We soon drove to Rajgad, a fort where Shivaji Maharaj spent 26 years of his life and was the de-facto capital of the Maratha rule for a considerable amount of time. It seemed like a short drive from Shivneri. But the narrow road leading up to the fort and the traffic with numerous villages on the way made sure that it was anything but. The narrow roads were a non-issue with the Duster though and with its compact dimensions and excellent visibility we had no problem navigating the tight sections leading to Rajgad. This time, the mercury hovering around 40 degree Celsius convinced us to stay at the foothill and interact with the locals whilst putting the climate control in the Duster to good use.
From Torna, it was time to head to probably the most important fort in the Maratha empire back in the day – Raigad. Situated high up in the Sahyadri mountain range, Raigad is one of the most difficult forts to get to. That didn’t stop us driving to it though. Now, to the uninitiated, the Konkan region in Maharashtra is nestled deep in the mountains and is a treat to the eyes especially in the monsoons. In addition to the amazing food, the roads that lead you there have also gained a cult following. Now, I had never driven to the Konkan region and we were in for a surprise when we learned about the tricky roads leading us there.
Around 150km away and a full five hours of driving. That’s what Google Maps told us. Now if you, like us, have travelled the length and breadth of the country, we can forgive you for thinking that the estimate was far off and that we’d probably do the distance in three hours or so. Well, Google was bang on. The roads are downright horrible for the most part. Road works are on in full swing and as a result there is little of what you can call a road. Rocks litter the stretch and often one wrong manoeuver can crack your car’s sump or worse. It is advisable to not get a hatchback on the road. The really bad sections are surprisingly interspersed with amazingly laid tarmac where you can call on all of the Duster’s cornering prowess. And that we did. Wide grins on our faces were however soon replaced with frowns as the off-road-like bits returned. Thankfully, the brakes on the Duster slowed us down with time to spare. The Duster wasn’t too displeased with the roads on offer either and it took everything in its stride allowing us the opportunity to easily overtake some of the slower paced and rather unfortunate hatchbacks that got stuck in the gravel. We could call on the 4WD abilities of the Duster though and it always saved us the blushes.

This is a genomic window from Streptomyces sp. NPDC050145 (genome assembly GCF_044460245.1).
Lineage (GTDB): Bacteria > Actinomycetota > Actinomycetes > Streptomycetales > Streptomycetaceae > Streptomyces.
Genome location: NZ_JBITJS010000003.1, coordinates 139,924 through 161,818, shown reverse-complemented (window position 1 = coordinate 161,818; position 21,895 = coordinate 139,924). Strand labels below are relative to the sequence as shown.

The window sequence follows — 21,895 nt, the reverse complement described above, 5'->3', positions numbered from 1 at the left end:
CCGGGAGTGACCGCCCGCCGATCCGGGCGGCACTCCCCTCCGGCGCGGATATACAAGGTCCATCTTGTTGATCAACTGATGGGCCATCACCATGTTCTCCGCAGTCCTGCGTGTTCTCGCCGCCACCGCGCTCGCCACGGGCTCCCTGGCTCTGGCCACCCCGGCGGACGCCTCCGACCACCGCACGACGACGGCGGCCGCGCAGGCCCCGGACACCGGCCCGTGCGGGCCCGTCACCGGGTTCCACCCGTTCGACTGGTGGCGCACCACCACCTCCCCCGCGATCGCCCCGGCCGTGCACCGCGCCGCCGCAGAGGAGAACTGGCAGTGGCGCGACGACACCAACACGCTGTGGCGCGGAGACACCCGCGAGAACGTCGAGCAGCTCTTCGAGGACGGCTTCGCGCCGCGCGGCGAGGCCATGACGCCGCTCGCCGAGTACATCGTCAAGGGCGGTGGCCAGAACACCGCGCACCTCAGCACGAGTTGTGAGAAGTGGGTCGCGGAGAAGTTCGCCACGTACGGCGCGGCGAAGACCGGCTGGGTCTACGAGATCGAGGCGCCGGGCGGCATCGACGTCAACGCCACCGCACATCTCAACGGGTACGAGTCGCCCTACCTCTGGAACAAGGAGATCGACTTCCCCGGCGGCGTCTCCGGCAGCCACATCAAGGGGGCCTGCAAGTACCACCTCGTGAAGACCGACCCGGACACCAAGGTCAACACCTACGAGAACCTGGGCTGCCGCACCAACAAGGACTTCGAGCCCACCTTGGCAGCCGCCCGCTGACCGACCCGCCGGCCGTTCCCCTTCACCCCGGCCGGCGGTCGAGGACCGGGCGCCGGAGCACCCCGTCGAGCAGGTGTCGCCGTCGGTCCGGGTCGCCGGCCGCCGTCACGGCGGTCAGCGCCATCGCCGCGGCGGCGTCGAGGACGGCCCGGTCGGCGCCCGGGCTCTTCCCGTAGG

The bad roads soon eased up and we were met with the Varandha ghat, a set of twisties that put all our weekend adventures in Lavasa and Lonavala to shame. Smooth roads dotted with numerous hairpins and sheer drops on one side and the hill on the other ensure that you have to be precise with your steering inputs. Oh and there’s also the rather haphazard oncoming traffic just to make it a little bit more difficult. The Duster enjoyed the challenges though and the peppy 1.5-litre diesel that our car came with was up to the task of powering out of the tight corners. All it required was a quick downshift on the six-speed manual gearbox. The great handling, needless to say, was a boon. Exactly five hours later we were in Raigad fort and thankfully for us lazy bums, there was a ropeway that led us to the very top without breaking a sweat. Raigad was where Shivaji Maharaj was coronated as king and it is also where he breathed his last. It was for a long time the capital of the Maratha empire.
Now, a lot of you might say that most of this information about Chhatrapati Shivaji Maharaj can be gleaned from websites online. And yes you are right. But this story isn’t about just the information. There are things that can only be felt in the places where Shivaji Maharaj controlled his empire from. We met two young brothers on a trek to every fort in the empire. And no, they didn’t have the comforts of the Duster with them. When I questioned them about the reason behind them doing so, they remarked that this is the only way to understand their culture. And I agree.
All the forts that we visited are not easily accessible and are thus removed from life just a few kilometres away. Kids here learn about the exploits of Chhatrapati Shivaji Maharaj even before they join school and as they grow up they also embody the same principles and benevolence that the king grew up with. A great number of kids double up as guides to the forts and their voices, full of pride, resonate in the chambers of the Raigad fort. It has been close to 340 years since the king passed away. But his legacy remains. All through the roadtrip, the Duster marched on silently as the enabler in helping us get to learn about a culture right at its heart. Shivaji Maharaj was a hero for millions and still is one. Often times though, the Hero is a silent companion. The Duster is being just that. It accompanies us on adventures and loves being the silent companion who does all the heavy lifting to support our endeavours to learn more about Incredible India.